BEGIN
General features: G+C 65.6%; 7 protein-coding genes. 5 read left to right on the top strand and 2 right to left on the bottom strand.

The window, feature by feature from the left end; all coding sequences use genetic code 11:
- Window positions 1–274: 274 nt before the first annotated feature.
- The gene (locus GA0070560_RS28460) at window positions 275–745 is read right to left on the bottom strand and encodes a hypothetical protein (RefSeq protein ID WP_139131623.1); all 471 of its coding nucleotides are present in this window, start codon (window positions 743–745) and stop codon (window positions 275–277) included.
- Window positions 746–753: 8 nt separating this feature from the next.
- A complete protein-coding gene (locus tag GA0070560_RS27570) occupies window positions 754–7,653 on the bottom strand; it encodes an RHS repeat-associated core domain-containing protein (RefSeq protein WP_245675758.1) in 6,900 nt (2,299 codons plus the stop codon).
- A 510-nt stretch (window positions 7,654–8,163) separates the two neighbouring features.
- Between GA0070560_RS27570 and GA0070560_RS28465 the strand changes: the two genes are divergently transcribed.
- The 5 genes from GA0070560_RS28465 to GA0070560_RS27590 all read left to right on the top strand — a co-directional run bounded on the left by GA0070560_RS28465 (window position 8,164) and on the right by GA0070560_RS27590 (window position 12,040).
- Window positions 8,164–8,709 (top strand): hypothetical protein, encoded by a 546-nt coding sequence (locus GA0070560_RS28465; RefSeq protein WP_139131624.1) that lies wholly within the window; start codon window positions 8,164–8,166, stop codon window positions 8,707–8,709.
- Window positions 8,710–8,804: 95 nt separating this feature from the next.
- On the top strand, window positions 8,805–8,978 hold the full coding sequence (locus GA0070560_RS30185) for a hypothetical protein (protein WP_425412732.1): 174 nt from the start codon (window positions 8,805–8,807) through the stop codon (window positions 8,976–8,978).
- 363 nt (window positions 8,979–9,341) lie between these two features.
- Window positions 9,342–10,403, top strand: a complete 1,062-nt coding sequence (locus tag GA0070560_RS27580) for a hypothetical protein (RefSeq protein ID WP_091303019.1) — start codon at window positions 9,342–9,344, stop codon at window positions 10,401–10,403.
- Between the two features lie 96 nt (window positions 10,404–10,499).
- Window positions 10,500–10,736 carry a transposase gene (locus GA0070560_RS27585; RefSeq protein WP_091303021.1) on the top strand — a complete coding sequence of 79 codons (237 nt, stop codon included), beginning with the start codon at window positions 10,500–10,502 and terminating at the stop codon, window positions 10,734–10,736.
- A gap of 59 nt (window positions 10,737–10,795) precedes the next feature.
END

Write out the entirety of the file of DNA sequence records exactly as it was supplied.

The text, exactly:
General features: G+C 65.6%; 7 protein-coding genes. 5 read left to right on the top strand and 2 right to left on the bottom strand.

The window, feature by feature from the left end; all coding sequences use genetic code 11:
- Window positions 1–274: 274 nt before the first annotated feature.
- The gene (locus GA0070560_RS28460) at window positions 275–745 is read right to left on the bottom strand and encodes a hypothetical protein (RefSeq protein ID WP_139131623.1); all 471 of its coding nucleotides are present in this window, start codon (window positions 743–745) and stop codon (window positions 275–277) included.
- Window positions 746–753: 8 nt separating this feature from the next.
- A complete protein-coding gene (locus tag GA0070560_RS27570) occupies window positions 754–7,653 on the bottom strand; it encodes an RHS repeat-associated core domain-containing protein (RefSeq protein WP_245675758.1) in 6,900 nt (2,299 codons plus the stop codon).
- A 510-nt stretch (window positions 7,654–8,163) separates the two neighbouring features.
- Between GA0070560_RS27570 and GA0070560_RS28465 the strand changes: the two genes are divergently transcribed.
- The 5 genes from GA0070560_RS28465 to GA0070560_RS27590 all read left to right on the top strand — a co-directional run bounded on the left by GA0070560_RS28465 (window position 8,164) and on the right by GA0070560_RS27590 (window position 12,040).
- Window positions 8,164–8,709 (top strand): hypothetical protein, encoded by a 546-nt coding sequence (locus GA0070560_RS28465; RefSeq protein WP_139131624.1) that lies wholly within the window; start codon window positions 8,164–8,166, stop codon window positions 8,707–8,709.
- Window positions 8,710–8,804: 95 nt separating this feature from the next.
- On the top strand, window positions 8,805–8,978 hold the full coding sequence (locus GA0070560_RS30185) for a hypothetical protein (protein WP_425412732.1): 174 nt from the start codon (window positions 8,805–8,807) through the stop codon (window positions 8,976–8,978).
- 363 nt (window positions 8,979–9,341) lie between these two features.
- Window positions 9,342–10,403, top strand: a complete 1,062-nt coding sequence (locus tag GA0070560_RS27580) for a hypothetical protein (RefSeq protein ID WP_091303019.1) — start codon at window positions 9,342–9,344, stop codon at window positions 10,401–10,403.
- Between the two features lie 96 nt (window positions 10,404–10,499).
- Window positions 10,500–10,736 carry a transposase gene (locus GA0070560_RS27585; RefSeq protein WP_091303021.1) on the top strand — a complete coding sequence of 79 codons (237 nt, stop codon included), beginning with the start codon at window positions 10,500–10,502 and terminating at the stop codon, window positions 10,734–10,736.
- A gap of 59 nt (window positions 10,737–10,795) precedes the next feature.